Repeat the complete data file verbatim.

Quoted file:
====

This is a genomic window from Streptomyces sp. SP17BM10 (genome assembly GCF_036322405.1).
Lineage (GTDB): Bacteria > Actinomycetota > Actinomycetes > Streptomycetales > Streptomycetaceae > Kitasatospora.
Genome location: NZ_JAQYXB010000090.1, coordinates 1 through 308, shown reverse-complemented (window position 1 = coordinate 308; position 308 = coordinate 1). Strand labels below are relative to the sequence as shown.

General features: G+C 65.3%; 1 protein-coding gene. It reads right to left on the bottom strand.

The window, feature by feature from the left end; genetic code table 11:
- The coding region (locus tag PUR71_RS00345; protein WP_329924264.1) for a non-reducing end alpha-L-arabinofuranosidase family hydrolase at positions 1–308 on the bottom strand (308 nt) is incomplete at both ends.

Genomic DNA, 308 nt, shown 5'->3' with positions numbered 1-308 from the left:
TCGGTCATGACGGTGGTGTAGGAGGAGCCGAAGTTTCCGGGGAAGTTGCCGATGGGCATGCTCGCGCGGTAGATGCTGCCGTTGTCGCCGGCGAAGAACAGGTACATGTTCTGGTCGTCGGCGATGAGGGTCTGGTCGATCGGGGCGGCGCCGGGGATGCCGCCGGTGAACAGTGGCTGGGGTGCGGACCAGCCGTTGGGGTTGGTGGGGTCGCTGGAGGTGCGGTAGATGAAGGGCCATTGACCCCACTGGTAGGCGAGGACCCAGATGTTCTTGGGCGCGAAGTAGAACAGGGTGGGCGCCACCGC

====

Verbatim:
This is a genomic window from Streptomyces sp. SP17BM10 (genome assembly GCF_036322405.1).
Lineage (GTDB): Bacteria > Actinomycetota > Actinomycetes > Streptomycetales > Streptomycetaceae > Kitasatospora.
Genome location: NZ_JAQYXB010000090.1, coordinates 1 through 308, shown reverse-complemented (window position 1 = coordinate 308; position 308 = coordinate 1). Strand labels below are relative to the sequence as shown.

General features: G+C 65.3%; 1 protein-coding gene. It reads right to left on the bottom strand.

The window, feature by feature from the left end; genetic code table 11:
- The coding region (locus tag PUR71_RS00345; protein WP_329924264.1) for a non-reducing end alpha-L-arabinofuranosidase family hydrolase at positions 1–308 on the bottom strand (308 nt) is incomplete at both ends.

Genomic DNA, 308 nt, shown 5'->3' with positions numbered 1-308 from the left:
TCGGTCATGACGGTGGTGTAGGAGGAGCCGAAGTTTCCGGGGAAGTTGCCGATGGGCATGCTCGCGCGGTAGATGCTGCCGTTGTCGCCGGCGAAGAACAGGTACATGTTCTGGTCGTCGGCGATGAGGGTCTGGTCGATCGGGGCGGCGCCGGGGATGCCGCCGGTGAACAGTGGCTGGGGTGCGGACCAGCCGTTGGGGTTGGTGGGGTCGCTGGAGGTGCGGTAGATGAAGGGCCATTGACCCCACTGGTAGGCGAGGACCCAGATGTTCTTGGGCGCGAAGTAGAACAGGGTGGGCGCCACCGC